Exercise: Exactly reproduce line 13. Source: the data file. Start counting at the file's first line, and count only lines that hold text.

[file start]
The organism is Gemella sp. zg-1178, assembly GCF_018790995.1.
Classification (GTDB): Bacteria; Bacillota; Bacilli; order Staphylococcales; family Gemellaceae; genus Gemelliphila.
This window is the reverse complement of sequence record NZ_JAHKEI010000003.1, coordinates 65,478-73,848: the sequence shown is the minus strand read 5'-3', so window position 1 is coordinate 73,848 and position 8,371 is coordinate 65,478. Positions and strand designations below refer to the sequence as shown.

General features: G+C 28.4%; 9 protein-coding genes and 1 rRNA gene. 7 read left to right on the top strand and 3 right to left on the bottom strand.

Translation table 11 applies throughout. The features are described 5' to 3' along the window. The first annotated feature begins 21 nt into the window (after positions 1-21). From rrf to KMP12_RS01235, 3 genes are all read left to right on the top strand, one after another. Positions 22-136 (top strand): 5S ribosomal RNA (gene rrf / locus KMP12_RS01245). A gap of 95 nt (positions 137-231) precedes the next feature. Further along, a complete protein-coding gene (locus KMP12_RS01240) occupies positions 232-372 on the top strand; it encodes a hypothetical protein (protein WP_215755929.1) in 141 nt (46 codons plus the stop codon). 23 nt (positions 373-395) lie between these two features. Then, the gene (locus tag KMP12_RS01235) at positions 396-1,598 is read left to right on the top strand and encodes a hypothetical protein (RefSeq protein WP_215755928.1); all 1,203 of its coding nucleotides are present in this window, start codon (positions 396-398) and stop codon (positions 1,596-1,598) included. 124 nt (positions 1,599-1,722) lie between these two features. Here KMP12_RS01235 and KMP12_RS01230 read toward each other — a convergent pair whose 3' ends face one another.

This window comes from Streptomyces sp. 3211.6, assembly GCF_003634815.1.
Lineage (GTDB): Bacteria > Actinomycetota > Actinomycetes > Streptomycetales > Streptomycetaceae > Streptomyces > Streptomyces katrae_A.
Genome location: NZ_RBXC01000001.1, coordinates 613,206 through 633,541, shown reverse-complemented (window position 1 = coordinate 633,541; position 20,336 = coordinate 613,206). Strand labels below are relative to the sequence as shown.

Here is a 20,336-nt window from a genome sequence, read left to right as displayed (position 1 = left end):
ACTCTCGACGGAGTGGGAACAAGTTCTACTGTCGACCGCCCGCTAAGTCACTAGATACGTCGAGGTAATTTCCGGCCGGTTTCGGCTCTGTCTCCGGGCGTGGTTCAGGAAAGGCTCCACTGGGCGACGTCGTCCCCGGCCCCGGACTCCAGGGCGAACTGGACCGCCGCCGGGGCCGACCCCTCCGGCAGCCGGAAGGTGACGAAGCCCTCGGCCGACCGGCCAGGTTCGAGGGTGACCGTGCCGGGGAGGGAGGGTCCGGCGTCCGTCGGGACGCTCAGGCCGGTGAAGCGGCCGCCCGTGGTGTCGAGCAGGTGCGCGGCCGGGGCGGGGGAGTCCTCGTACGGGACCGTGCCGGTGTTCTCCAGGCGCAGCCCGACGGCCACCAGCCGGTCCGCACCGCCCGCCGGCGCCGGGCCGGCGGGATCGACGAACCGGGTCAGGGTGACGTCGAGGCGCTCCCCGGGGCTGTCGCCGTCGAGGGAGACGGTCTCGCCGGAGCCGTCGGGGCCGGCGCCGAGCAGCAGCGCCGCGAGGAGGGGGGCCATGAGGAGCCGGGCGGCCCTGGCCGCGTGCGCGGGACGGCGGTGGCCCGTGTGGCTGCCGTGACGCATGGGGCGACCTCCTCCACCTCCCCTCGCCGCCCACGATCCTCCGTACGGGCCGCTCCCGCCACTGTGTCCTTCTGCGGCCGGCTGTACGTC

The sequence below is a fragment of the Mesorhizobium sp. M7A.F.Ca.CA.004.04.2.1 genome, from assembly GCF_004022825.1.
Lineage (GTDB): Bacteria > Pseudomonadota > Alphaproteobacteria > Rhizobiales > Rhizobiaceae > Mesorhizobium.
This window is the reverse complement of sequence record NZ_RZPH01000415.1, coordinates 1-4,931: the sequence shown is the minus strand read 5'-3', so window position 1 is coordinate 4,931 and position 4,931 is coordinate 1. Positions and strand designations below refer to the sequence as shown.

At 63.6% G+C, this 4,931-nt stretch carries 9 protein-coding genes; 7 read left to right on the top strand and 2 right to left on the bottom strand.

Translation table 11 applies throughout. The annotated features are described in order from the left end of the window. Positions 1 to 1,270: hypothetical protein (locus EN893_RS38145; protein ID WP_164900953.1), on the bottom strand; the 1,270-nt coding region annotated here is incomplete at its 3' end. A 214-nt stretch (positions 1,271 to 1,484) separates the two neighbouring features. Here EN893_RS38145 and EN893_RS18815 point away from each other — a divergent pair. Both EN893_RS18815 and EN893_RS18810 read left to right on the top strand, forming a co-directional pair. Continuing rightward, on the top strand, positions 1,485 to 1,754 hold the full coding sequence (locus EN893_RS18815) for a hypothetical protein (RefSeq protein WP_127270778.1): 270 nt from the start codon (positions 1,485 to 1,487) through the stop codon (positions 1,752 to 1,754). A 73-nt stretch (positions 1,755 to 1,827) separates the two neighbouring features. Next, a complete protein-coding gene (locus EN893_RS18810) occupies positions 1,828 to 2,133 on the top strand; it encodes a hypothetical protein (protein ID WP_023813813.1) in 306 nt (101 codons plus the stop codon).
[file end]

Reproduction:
This window is the reverse complement of sequence record NZ_RZPH01000415.1, coordinates 1-4,931: the sequence shown is the minus strand read 5'-3', so window position 1 is coordinate 4,931 and position 4,931 is coordinate 1. Positions and strand designations below refer to the sequence as shown.